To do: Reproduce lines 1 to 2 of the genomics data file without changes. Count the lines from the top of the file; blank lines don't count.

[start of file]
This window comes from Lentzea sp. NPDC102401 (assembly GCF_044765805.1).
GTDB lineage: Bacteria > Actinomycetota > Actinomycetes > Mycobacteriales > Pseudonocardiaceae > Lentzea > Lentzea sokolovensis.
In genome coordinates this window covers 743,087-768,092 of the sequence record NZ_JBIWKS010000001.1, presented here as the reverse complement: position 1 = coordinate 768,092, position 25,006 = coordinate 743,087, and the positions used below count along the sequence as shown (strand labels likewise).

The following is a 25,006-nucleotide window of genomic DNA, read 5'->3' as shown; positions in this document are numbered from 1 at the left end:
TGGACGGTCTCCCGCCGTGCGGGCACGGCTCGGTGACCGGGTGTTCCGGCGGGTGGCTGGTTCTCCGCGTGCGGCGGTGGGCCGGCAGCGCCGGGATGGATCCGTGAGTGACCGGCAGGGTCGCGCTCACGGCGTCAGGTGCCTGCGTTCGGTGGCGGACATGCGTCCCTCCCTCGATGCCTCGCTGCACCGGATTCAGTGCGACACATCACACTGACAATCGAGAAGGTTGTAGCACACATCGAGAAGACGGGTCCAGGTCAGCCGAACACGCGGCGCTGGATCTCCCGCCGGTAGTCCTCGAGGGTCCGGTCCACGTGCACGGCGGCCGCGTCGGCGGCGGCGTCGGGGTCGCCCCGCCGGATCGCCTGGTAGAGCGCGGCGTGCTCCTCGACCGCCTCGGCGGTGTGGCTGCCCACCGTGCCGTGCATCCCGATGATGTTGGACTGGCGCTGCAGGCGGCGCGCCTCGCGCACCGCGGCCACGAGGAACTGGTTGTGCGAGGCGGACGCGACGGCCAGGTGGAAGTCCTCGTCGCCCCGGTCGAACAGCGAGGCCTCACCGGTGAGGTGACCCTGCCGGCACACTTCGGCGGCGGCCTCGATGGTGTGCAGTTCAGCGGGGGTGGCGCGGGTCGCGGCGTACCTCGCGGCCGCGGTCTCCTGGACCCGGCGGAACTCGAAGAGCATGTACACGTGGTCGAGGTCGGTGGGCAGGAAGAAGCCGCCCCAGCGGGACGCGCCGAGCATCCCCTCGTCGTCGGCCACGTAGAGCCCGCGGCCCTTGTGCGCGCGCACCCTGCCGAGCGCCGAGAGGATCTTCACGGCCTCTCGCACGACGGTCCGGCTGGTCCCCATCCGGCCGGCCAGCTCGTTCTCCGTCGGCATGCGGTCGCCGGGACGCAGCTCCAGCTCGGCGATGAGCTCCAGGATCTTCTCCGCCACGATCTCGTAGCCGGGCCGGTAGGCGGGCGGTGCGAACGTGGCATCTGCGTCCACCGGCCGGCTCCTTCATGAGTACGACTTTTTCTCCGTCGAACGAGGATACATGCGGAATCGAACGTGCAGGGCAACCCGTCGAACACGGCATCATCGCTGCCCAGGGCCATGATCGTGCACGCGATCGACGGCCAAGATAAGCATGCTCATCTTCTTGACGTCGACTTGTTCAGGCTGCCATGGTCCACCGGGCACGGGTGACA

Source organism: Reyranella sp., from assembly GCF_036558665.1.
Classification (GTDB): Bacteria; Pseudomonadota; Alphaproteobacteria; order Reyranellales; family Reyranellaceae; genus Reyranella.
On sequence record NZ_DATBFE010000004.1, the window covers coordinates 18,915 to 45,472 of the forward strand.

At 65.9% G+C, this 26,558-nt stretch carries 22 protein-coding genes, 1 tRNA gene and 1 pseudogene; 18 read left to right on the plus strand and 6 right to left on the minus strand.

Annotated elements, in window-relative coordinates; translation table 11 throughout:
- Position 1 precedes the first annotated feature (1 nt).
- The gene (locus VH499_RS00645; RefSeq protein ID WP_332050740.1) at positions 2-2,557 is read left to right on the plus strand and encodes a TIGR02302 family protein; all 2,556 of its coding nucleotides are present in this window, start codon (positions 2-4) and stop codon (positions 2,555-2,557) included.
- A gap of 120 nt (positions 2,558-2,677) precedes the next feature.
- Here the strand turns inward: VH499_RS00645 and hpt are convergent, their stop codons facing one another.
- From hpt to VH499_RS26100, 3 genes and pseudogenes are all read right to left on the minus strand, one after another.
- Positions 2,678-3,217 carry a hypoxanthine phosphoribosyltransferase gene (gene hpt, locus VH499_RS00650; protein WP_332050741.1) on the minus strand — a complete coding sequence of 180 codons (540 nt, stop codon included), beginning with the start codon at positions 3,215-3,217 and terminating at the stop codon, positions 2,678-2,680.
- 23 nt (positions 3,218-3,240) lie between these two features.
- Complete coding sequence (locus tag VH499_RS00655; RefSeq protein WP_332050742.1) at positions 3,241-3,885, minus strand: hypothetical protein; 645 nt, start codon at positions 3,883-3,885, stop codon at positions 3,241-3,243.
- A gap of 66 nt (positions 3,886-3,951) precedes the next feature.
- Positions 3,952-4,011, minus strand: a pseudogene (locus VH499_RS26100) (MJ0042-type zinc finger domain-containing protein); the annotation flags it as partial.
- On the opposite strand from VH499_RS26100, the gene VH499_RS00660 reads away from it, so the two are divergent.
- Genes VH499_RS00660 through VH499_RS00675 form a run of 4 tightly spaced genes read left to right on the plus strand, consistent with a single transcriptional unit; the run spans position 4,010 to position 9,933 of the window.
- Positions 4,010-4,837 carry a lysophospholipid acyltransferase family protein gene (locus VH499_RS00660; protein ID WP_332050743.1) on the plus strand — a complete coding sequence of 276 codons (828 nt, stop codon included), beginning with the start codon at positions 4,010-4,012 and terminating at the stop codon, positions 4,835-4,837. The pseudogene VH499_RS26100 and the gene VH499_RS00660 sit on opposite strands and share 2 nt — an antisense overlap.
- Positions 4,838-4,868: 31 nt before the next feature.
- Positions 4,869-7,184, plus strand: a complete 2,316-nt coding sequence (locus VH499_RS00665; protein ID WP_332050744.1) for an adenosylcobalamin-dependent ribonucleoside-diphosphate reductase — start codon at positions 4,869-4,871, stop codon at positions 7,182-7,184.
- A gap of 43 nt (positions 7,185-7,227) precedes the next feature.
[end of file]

This window comes from Lentzea sp. NPDC102401 (assembly GCF_044765805.1).
GTDB lineage: Bacteria > Actinomycetota > Actinomycetes > Mycobacteriales > Pseudonocardiaceae > Lentzea > Lentzea sokolovensis.